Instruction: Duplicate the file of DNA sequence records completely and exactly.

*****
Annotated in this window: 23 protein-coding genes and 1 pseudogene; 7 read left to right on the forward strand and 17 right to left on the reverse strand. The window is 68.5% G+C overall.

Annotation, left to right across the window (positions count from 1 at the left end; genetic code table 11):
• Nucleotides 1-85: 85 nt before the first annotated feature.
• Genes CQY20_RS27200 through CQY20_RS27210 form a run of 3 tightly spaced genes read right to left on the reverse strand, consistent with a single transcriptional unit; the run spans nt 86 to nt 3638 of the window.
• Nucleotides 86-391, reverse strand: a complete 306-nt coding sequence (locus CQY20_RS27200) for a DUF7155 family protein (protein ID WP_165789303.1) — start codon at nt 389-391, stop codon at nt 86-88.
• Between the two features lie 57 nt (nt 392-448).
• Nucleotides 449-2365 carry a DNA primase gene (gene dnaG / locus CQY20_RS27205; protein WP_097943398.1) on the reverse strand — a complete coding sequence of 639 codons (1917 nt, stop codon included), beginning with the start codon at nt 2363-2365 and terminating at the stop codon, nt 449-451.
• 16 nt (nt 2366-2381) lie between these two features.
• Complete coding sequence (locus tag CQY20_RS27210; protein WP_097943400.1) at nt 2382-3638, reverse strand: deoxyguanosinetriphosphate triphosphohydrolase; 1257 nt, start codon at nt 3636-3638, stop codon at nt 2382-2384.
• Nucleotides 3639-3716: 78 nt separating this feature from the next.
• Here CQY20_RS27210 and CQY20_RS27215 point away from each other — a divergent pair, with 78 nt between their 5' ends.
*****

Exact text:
Annotated in this window: 23 protein-coding genes and 1 pseudogene; 7 read left to right on the forward strand and 17 right to left on the reverse strand. The window is 68.5% G+C overall.

Annotation, left to right across the window (positions count from 1 at the left end; genetic code table 11):
• Nucleotides 1-85: 85 nt before the first annotated feature.
• Genes CQY20_RS27200 through CQY20_RS27210 form a run of 3 tightly spaced genes read right to left on the reverse strand, consistent with a single transcriptional unit; the run spans nt 86 to nt 3638 of the window.
• Nucleotides 86-391, reverse strand: a complete 306-nt coding sequence (locus CQY20_RS27200) for a DUF7155 family protein (protein ID WP_165789303.1) — start codon at nt 389-391, stop codon at nt 86-88.
• Between the two features lie 57 nt (nt 392-448).
• Nucleotides 449-2365 carry a DNA primase gene (gene dnaG / locus CQY20_RS27205; protein WP_097943398.1) on the reverse strand — a complete coding sequence of 639 codons (1917 nt, stop codon included), beginning with the start codon at nt 2363-2365 and terminating at the stop codon, nt 449-451.
• 16 nt (nt 2366-2381) lie between these two features.
• Complete coding sequence (locus tag CQY20_RS27210; protein WP_097943400.1) at nt 2382-3638, reverse strand: deoxyguanosinetriphosphate triphosphohydrolase; 1257 nt, start codon at nt 3636-3638, stop codon at nt 2382-2384.
• Nucleotides 3639-3716: 78 nt separating this feature from the next.
• Here CQY20_RS27210 and CQY20_RS27215 point away from each other — a divergent pair, with 78 nt between their 5' ends.